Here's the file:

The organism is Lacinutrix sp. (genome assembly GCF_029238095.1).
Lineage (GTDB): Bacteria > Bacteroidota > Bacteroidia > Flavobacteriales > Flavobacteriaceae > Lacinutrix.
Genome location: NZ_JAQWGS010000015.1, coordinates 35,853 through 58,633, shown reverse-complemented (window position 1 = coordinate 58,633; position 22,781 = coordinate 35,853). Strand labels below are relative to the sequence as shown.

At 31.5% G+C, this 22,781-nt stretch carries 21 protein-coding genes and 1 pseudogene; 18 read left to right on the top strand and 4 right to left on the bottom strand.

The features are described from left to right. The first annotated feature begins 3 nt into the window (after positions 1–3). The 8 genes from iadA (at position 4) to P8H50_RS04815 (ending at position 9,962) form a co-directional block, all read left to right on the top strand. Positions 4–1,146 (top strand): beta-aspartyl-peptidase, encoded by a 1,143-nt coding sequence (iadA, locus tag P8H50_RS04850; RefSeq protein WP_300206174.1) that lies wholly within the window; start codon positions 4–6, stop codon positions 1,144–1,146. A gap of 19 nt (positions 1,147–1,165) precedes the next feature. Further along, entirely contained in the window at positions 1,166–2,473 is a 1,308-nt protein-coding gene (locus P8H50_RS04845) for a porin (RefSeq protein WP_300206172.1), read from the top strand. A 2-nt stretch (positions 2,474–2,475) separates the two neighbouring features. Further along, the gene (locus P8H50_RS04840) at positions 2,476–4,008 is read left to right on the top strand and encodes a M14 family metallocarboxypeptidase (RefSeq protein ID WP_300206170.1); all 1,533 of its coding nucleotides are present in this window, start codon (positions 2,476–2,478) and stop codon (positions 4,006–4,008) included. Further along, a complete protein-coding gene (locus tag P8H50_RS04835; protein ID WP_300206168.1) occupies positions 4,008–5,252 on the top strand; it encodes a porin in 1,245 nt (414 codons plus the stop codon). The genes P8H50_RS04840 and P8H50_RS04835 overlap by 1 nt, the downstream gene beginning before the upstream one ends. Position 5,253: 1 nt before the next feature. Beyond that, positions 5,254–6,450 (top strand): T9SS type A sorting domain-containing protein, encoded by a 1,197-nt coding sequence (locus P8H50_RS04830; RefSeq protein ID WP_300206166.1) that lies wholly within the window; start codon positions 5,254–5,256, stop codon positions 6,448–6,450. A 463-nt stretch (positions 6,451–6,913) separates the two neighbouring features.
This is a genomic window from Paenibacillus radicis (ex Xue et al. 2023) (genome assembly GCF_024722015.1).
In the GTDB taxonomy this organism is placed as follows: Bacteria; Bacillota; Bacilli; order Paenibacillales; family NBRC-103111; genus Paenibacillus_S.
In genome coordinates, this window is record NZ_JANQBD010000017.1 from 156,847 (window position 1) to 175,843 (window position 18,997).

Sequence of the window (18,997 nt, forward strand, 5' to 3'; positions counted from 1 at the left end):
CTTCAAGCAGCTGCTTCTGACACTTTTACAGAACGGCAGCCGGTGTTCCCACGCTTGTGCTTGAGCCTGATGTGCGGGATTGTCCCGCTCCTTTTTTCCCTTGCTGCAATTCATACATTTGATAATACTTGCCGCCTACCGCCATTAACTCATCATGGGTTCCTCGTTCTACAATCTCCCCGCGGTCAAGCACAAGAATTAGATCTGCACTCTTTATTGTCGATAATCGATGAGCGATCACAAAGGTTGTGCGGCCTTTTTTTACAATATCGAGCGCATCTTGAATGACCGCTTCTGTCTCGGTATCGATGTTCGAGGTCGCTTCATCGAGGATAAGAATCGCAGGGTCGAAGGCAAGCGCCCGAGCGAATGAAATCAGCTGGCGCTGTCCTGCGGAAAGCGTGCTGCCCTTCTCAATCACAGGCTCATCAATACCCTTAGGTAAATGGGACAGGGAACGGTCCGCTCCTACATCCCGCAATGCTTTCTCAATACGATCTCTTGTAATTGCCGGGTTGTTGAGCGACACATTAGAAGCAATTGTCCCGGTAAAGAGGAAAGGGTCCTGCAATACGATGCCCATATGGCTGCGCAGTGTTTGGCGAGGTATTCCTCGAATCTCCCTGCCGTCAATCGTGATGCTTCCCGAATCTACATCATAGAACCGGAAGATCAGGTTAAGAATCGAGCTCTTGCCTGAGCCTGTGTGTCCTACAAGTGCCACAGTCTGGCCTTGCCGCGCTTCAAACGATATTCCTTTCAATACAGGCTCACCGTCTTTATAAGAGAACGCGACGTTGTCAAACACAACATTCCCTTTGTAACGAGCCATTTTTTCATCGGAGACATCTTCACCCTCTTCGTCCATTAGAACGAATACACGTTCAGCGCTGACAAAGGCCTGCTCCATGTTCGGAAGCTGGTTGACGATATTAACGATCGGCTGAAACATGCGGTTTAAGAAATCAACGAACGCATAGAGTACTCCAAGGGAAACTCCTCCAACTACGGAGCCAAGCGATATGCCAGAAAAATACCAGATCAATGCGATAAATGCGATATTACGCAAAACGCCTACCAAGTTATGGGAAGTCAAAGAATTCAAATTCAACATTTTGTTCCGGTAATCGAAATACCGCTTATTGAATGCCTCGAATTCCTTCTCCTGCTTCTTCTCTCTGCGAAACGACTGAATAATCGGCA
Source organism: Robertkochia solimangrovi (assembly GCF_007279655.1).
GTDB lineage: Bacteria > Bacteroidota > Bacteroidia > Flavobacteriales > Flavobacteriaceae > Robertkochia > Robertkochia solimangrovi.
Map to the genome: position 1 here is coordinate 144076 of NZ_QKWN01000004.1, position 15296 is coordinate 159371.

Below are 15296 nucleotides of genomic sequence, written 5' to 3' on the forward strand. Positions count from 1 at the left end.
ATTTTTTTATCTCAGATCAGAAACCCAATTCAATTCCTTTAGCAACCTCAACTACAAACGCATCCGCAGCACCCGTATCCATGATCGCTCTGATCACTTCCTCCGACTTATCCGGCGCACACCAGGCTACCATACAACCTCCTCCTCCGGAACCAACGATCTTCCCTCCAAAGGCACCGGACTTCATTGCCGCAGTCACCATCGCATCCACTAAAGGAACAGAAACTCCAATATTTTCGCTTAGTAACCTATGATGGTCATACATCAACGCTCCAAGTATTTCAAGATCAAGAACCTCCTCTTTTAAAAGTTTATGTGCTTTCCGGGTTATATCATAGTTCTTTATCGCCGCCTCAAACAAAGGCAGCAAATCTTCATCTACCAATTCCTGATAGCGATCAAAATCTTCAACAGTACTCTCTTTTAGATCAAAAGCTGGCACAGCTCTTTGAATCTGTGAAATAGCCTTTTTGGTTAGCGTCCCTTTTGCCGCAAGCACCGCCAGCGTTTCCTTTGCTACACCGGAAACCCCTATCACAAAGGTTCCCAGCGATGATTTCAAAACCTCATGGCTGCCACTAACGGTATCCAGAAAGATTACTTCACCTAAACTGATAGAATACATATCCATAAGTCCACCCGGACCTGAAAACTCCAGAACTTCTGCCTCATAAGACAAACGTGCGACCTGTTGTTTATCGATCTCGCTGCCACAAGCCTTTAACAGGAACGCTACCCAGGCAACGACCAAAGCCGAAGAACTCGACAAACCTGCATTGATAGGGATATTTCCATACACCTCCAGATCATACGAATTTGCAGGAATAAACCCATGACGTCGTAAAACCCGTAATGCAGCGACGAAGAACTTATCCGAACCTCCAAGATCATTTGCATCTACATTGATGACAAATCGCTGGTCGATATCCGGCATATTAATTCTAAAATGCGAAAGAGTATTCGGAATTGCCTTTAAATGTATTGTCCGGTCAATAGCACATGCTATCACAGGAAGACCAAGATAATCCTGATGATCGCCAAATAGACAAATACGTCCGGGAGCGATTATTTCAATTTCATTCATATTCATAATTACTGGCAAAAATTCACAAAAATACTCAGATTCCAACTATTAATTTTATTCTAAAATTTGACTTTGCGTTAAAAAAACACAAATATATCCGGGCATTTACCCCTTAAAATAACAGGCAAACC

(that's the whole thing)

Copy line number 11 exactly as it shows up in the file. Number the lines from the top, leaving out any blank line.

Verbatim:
Source organism: Robertkochia solimangrovi (assembly GCF_007279655.1).